Alexa Has the Confidence of SMB Marketers. Should It?
Despite the ubiquity of Google’s voice hardware, which is in the pockets of billions of mobile-phone owners around the globe, it is Amazon’s Alexa that currently holds the most sway with SMB marketers.
Forty-eight percent of marketers surveyed by Uberall said they trust the e-commerce giant over its competition when it comes to marketing applications of voice technology in these early days of the medium. Google Assistant had the vote of 29% of the market, with Apple’s Siri scoring a surprisingly high 17% given the widespread consensus that voice is really a two-way race at the moment.
The survey also found that while 38% of SMB marketers still aren’t doing anything with voice, a steady 36% of their peers are increasing investment in the medium, which will be vital to any brick-and-mortar marketing going forward. Brands, too, are unsure of how to approach voice in the technology’s early years.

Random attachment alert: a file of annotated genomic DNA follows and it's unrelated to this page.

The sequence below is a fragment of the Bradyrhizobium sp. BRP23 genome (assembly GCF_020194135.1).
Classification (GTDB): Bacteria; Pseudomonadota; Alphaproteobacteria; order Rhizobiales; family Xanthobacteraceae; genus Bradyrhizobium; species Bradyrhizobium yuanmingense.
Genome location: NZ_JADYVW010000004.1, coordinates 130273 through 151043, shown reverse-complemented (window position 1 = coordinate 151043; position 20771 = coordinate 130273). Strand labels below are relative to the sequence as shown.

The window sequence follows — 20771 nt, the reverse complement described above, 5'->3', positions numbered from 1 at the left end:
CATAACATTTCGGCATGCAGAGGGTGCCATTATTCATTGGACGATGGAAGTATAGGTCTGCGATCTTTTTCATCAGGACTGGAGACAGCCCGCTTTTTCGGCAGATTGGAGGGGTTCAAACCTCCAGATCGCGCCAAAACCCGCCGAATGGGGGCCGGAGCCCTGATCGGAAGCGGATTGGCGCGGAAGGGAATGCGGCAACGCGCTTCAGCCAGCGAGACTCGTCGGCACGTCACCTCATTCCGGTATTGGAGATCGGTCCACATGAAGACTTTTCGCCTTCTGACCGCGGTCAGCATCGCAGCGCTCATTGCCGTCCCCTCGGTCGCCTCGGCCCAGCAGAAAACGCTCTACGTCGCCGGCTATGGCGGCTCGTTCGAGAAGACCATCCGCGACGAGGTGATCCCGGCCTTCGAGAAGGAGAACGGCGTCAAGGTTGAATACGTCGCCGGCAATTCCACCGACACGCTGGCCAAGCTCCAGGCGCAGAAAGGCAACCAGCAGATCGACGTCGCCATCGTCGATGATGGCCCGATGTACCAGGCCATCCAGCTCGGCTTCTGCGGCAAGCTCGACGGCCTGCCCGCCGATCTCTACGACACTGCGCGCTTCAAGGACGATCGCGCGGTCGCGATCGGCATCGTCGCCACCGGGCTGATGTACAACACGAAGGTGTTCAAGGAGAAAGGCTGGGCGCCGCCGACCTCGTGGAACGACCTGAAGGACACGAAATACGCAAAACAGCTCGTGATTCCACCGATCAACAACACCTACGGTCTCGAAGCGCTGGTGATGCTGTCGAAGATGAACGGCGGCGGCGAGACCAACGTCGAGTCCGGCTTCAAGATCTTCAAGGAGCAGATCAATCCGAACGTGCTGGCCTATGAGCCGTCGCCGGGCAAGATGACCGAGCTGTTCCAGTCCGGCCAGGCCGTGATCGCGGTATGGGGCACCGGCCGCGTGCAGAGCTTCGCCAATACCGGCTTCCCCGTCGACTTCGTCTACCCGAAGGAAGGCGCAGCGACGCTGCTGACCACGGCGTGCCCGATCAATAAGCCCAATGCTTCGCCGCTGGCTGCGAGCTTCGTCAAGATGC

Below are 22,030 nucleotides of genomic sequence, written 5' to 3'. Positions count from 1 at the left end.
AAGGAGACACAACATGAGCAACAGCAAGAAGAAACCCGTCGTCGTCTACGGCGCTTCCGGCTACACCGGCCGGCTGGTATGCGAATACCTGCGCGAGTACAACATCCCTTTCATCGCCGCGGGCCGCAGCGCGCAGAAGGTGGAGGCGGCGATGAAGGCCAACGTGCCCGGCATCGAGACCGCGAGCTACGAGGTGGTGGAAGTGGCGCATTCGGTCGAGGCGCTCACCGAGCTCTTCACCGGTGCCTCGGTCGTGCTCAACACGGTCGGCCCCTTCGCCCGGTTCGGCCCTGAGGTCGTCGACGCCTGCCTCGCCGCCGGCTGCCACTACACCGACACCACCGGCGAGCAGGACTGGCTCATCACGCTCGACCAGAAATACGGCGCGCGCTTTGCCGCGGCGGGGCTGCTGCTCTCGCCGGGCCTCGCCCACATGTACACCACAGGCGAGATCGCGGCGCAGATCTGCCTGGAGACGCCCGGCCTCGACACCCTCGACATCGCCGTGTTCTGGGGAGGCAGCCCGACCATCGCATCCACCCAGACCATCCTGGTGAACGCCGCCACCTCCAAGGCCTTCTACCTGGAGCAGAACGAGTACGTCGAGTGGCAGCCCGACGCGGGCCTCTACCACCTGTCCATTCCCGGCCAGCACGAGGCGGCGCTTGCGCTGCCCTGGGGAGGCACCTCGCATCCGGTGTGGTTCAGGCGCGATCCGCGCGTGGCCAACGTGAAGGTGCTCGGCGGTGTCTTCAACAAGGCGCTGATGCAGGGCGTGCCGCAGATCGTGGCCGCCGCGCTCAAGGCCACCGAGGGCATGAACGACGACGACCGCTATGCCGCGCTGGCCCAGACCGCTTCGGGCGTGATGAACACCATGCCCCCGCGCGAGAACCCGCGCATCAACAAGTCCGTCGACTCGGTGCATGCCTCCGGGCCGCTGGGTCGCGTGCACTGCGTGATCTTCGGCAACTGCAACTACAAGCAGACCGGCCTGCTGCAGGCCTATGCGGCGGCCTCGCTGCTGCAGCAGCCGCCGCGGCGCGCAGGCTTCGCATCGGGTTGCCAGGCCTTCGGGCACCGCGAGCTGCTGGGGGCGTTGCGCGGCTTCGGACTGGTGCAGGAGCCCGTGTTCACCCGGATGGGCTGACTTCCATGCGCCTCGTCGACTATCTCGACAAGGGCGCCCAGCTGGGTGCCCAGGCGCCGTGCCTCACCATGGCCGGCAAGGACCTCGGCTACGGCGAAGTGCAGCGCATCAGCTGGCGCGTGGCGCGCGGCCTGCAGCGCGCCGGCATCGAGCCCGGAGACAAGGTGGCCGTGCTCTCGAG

As we reported at length in Street Fight last month, voice will require tailored innovation from local businesses that will need to pop up not on the first page of the mobile web but as the very first result when consumers use voice mechanisms to find “tacos near me” now and increasingly in the near future.
It may be short-sighted that marketers are looking to Alexa as the number-one voice medium despite Google’s comparatively strong distribution across the globe. While it’s true that Alexa may be more functional at this early stage of the game, it will ultimately be Google that is in a stronger position to connect local marketers with customers.
That’s a product of voice’s most natural use case, which is consumers using their mobile phones, not smart-home devices, to search for businesses, avoiding taking their hands off the wheel while driving or looking for a quick bite while walking across a city block.
Joe Zappa is Street Fight’s managing editor.